Cult and child-beating
By Dudley Clendinen,
New York Times
, July 1, 1984

ISLAND POND, Vt. - The Church of Island Pond was founded by a former circus barker, Elbert Eugene Spriggs, who had had three marriages and years of drinking before he became a born-again Christian in 1971.

The church evolved from his counseling efforts with troubled teenagers in his native Chattanooga, Tenn.

The church recruits converts. It sends out "walkers" with backpacks to wander New England on foot and by thumb, seeking apprentices. Recruits come, find they are expected to renounce all their possessions with the church and, most often, they leave.

One father who left was Roland Church, who took his family away, he said, after watching his 13-year-old daughter whipped with a slim wooden rod in her underwear at intervals over seven hours. She and her father told state officials she had 89 welts and that she was beaten for "being deceitful" about a bit of sexual exploration with an 8-year-old boy.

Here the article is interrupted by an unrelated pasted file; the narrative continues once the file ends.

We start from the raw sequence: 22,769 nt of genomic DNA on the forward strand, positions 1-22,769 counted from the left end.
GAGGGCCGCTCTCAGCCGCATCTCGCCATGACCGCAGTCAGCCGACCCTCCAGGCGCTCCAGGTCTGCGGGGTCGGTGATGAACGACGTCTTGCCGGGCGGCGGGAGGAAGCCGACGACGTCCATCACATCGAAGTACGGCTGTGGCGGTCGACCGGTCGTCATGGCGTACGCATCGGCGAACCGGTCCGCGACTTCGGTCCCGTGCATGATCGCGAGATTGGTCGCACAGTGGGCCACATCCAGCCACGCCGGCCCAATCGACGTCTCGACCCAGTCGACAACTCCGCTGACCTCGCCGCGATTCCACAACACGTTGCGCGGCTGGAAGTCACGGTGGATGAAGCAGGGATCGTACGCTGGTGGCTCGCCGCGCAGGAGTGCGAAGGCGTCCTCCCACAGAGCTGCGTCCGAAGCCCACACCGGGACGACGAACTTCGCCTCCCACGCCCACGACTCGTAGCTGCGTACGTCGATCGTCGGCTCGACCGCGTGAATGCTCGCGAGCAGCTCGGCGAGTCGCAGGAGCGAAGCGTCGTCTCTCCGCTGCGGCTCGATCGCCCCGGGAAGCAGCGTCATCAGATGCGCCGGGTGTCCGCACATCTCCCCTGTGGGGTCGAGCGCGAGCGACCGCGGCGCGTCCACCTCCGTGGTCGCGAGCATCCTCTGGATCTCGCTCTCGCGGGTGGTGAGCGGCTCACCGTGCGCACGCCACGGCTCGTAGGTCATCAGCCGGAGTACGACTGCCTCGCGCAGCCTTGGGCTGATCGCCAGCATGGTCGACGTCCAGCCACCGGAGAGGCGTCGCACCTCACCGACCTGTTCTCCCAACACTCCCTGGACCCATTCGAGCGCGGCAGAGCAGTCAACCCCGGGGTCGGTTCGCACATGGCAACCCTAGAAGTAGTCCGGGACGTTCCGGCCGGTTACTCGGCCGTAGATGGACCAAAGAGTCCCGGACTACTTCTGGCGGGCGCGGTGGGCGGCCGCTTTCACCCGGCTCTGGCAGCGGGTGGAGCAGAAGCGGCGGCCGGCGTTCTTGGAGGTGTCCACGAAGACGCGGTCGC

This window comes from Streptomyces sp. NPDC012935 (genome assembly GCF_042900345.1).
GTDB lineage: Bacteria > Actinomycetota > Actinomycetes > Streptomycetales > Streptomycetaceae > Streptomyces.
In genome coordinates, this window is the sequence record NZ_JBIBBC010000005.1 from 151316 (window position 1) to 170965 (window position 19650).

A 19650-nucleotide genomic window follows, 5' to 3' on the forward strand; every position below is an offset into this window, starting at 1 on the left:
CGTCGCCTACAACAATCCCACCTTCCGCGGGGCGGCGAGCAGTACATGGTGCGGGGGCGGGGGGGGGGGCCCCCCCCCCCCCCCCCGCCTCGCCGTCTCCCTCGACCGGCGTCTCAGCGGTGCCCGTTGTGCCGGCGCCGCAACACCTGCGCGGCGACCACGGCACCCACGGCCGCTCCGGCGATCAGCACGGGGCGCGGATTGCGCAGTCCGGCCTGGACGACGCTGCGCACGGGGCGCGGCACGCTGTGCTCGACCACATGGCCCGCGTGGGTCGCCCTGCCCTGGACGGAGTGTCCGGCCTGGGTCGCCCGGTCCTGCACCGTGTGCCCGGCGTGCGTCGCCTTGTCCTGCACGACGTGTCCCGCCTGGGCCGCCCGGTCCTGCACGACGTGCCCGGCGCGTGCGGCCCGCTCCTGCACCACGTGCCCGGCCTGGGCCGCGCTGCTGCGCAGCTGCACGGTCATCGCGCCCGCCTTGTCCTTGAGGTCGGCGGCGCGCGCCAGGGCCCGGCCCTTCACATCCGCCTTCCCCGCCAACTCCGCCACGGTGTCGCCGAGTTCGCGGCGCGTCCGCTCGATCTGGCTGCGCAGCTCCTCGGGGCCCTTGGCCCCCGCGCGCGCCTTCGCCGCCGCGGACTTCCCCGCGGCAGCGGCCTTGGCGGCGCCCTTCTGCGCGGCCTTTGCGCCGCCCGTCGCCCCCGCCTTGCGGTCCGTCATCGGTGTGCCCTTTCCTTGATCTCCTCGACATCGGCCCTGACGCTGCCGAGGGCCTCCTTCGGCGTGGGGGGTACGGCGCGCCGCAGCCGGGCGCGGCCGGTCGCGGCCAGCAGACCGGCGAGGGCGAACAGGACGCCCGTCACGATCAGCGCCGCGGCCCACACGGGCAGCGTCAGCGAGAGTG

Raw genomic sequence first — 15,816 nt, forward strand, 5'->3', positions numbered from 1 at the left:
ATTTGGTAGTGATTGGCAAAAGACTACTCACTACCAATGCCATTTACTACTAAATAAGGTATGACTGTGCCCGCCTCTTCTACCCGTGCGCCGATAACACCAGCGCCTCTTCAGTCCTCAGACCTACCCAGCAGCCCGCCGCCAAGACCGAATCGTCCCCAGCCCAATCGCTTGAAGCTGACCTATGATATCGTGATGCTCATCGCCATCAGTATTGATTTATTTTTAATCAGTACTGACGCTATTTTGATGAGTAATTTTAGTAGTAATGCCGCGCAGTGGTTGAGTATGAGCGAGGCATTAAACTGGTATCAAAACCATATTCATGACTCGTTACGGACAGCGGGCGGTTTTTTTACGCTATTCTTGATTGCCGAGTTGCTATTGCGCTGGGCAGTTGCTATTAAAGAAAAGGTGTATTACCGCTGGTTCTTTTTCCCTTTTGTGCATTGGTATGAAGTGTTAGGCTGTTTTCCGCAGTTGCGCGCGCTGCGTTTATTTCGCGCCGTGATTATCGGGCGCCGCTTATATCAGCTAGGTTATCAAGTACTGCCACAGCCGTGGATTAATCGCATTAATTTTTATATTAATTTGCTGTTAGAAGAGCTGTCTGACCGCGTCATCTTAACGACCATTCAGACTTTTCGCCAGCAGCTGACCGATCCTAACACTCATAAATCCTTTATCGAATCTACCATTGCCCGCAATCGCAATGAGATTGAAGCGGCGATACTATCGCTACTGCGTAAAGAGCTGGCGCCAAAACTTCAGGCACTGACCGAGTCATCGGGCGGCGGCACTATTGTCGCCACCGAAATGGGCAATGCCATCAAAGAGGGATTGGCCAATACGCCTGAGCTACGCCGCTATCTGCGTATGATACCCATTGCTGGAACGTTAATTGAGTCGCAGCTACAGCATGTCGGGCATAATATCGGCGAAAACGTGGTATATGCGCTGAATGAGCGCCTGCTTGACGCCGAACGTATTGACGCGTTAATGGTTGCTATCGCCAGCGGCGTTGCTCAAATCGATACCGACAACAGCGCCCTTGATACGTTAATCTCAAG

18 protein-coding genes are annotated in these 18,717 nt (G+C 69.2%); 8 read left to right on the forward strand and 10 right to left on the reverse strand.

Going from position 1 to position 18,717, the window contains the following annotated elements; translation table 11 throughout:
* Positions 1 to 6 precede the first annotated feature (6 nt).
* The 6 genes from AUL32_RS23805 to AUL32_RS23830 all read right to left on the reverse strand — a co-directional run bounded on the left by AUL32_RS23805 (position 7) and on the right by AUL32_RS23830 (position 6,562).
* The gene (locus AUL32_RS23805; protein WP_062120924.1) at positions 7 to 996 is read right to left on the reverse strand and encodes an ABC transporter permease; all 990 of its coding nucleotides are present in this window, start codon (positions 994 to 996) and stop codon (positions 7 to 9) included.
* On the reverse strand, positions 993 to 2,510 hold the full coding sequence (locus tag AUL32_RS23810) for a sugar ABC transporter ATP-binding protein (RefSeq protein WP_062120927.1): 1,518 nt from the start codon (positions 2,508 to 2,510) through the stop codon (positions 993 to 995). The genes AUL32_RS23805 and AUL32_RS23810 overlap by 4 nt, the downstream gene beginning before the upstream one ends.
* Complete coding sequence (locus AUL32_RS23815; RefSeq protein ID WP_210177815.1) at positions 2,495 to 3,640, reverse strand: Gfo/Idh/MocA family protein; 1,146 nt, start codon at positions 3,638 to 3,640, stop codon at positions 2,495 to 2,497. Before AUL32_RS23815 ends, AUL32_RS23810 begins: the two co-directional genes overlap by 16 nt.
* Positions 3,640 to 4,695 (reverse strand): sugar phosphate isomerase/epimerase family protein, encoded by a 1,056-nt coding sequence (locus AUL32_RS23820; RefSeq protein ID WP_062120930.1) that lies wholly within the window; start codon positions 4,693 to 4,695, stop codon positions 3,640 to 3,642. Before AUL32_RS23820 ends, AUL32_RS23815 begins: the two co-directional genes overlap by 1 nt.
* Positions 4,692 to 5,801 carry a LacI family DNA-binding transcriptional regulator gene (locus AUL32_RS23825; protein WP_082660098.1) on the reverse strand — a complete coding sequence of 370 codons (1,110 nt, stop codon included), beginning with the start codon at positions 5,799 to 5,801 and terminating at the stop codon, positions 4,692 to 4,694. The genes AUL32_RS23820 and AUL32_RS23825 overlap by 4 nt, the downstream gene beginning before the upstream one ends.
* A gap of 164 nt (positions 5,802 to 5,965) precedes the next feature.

Whippings, says Jeff Schneider, 19, a resident of the church for almost four months in 1982, are known as "getting the rod" and that discipline began with group breakfast at 5:30 each morning. "If kids start whining and crying," he said, "They're told to be quiet. If they cry again, they're given a beating. From a very young age, they're taught total obedience."

There are no toys, he said. The children are taught that fantasizing and pretending are wasteful and wrong. The church's word is "dissipating."

Randy Norman, an investigator for the Vermont Attorney General's office, took a statement from Linda M. Kelley, 29, who lived with her daughter in the commune. She told of a 4-year-old Jeremy Smith.

In the church nursery school, she said, Jeremy "pretended that a block that he was playing with was a truck, and he was disciplined on the spot for it" by being struck 10 or 20 times with a rod with his pants pulled down. When he persisted, she said, he was "scourged" -- given two long beatings in two days. At the end, she described him as "weary, weak, spirit broken, pathetic, repentant, just kind of dry sobs, just broken, pale."

Bill Smith, 28, lean, long-haired and bearded like most men of the church, teaches its children and is the father of two boys and a girl. He said he graduated from Boca Ciega High School and Eckerd College in St. Petersburg, Fla.

"I'd say we discipline more than the American society considers normal because we don't see it having a bad effect," he said.

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